Journal Article

Anticoagulation intensity sufficient for haemodialysis does not prevent activation of coagulation and platelets

Solbjørg Sagedal, Anders Hartmann, Kristina Sundstrøm, Stine Bjørnsen and Frank Brosstad

in Nephrology Dialysis Transplantation

Published on behalf of European Renal Association - European Dialysis and Transplant Assoc

Volume 16, issue 5, pages 987-993
Published in print May 2001 | ISSN: 0931-0509
Published online May 2001 | e-ISSN: 1460-2385 | DOI:
Anticoagulation intensity sufficient for haemodialysis does not prevent activation of coagulation and platelets

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Background. A single bolus of dalteparin at the start of haemodialysis (HD) may prevent clot formation, but subclinical activation of platelets and coagulation may still occur. Consequently, the relationship between clinical clotting events and activation markers of platelets and coagulation before and during HD is of interest.

Methods. The effect of tapered doses of dalteparin during 84 HD sessions (4–4.5 h) was prospectively examined in 12 patients. Six of the patients were treated with warfarin. The initial dalteparin dose was reduced to 50% if no clotting was observed. Clinical clotting was evaluated by inspection of the air trap every hour and by inspection of the dialyser after each session. Anti‐FXa activity was measured for assessment of dalteparin activity. Markers of activated plasma coagulation, (thrombin‐antithrombin (TAT) and prothrombin fragment 1+2 (PF1+2)) and a marker of platelet activation (β‐thromboglobulin, β‐TG), were measured before the start of and after 3 and 4 h of dialysis. Ten pre‐dialytic patients with chronic renal failure served as a control group. A total sof 230 measurements of each parameter were performed.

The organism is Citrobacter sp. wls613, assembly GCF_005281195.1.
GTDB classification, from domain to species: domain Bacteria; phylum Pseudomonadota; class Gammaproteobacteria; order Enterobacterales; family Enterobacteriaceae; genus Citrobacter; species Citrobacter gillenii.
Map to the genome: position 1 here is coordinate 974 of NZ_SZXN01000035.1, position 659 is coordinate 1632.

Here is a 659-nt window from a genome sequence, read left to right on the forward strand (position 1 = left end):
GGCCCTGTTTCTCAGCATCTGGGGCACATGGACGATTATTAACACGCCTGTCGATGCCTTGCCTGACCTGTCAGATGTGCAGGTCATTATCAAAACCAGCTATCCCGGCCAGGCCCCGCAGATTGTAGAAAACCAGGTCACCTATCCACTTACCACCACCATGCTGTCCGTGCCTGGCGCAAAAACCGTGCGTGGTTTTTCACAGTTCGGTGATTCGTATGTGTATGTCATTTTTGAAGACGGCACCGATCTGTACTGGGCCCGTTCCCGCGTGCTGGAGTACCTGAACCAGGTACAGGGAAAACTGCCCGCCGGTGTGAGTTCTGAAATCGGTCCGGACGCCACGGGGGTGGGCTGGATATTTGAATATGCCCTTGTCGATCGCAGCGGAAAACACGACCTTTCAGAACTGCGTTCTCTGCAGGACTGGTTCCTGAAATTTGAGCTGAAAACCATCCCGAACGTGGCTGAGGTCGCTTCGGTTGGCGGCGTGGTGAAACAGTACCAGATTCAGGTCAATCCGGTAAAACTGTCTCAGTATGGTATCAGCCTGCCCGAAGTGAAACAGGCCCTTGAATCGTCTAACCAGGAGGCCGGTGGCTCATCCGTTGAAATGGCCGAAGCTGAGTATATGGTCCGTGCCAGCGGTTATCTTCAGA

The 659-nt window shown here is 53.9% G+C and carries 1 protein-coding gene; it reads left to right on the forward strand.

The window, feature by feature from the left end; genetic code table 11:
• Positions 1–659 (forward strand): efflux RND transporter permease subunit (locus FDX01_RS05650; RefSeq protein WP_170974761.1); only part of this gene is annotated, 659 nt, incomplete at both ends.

Results. An anti‐FXa activity above 0.4 IU/ml at the end of HD inhibits overt clot formation for 4 h. This was obtained by an intravenous dalteparin dose of about 5000 IU. TAT and PF1+2 correlated to clinical clotting episodes (r=0.50 and 0.47, P<0.001). β‐TG was not significantly correlated to clinical clotting. All parameters increased during the sessions (TAT, PF1+2, β‐TG, P<0.001). When measurements during clinical clotting episodes were disregarded, all parameters were still markedly increased. Warfarin‐treated patients had lower TAT and PF1+2. Dialysis patients had higher β‐TG values than pre‐dialytic patients.

Conclusion. Despite clinically effective anticoagulation, obtained by dalteparin administration, platelets and coagulation are activated by HD, resulting in a potentially thrombophilic state. Warfarin treatment reduces clinical clot formation and subclinical activation of coagulation.

Keywords: dalteparin; haemodialysis; plasmin antiplasmin; prothrombin fragment 1+2 (PF1+2); thrombin‐antithrombin; β‐thromboglobulin

Journal Article.  4573 words.  Illustrated.

Subjects: Nephrology

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